Microworld Simulations for Command and Control Training of Theater Logistics and Support Staffs

A Curriculum Strategy

by John R. Bondanella, Matthew W. Lewis, Paul S. Steinberg, George S. Park, Dina G. Levy, Emile Ettedgui, David M. Oaks, Jerry M. Sollinger, John D. Winkler, John Halliday

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Abstract

This report discusses changes in training structure, content, and methods, with the focus on developing training for CSS staffs operating as staffs, not for individual training. The focus is on large unit staffs: corps and echelons above corps headquarters and support commands. The document discusses shortcomings of the current approach to CSS staff training, and then proposes a process-oriented approach. It illustrates how microworld models can be used to train CSS processes. It then goes on to describe how pilot testing of prototype models indicates that this approach is feasible for large unit staffs. It concludes with a proposed training strategy that the authors believe is more appropriate and useful for meeting the challenges posed to the Army by personnel turbulence, split-based operations, increased reliance on information, and decreased training resources. The authors believe this approach has applications beyond the CSS training environment. They argue that the microworld models in a carefully designed training strategy are appropriate to any business that needs to train staff under distributed conditions in uncertain environments and to avoid time- and resource-intensive costs of bringing staff together for a large game in a central location.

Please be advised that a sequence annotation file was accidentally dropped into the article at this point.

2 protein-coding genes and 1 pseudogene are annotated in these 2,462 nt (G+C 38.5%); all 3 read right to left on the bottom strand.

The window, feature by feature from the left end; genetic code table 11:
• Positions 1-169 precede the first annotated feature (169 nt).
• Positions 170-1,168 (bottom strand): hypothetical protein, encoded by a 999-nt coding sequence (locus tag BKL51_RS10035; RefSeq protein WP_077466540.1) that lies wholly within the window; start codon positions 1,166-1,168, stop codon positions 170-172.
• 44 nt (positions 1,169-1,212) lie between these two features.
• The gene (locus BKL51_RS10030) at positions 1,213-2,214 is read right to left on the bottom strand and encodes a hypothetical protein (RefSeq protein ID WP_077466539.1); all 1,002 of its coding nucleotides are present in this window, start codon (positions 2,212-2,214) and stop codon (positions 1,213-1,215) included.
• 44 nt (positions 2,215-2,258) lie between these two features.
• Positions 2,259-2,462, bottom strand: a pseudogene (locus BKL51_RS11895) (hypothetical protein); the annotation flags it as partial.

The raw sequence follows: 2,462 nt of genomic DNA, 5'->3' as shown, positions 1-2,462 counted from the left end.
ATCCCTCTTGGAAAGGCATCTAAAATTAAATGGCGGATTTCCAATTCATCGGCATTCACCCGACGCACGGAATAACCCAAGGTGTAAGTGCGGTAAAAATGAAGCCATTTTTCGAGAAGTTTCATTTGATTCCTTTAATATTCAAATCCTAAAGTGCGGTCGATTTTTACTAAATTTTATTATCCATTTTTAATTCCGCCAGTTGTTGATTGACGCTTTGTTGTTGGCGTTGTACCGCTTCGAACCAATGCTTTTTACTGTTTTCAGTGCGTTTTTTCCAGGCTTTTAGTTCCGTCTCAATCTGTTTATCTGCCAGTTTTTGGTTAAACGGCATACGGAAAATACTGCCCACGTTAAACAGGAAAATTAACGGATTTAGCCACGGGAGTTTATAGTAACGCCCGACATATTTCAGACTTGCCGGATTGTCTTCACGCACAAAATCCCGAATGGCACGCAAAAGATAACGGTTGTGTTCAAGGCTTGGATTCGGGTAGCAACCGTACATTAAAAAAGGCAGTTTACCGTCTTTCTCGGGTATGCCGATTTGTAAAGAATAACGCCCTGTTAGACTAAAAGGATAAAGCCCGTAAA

Table of Contents

  • Chapter 1

    Introduction

  • Chapter 2

    Shortcomings of the Current Approach to CSS C2 Staff Training

  • Chapter 3

    A Process-Oriented Approach to Army CSS Training

  • Chapter 4

    Using Microworld Models to Train Processes: Pilot Studies of Prototype Training Curriculum

  • Chapter 5

    Conclusions and Implications

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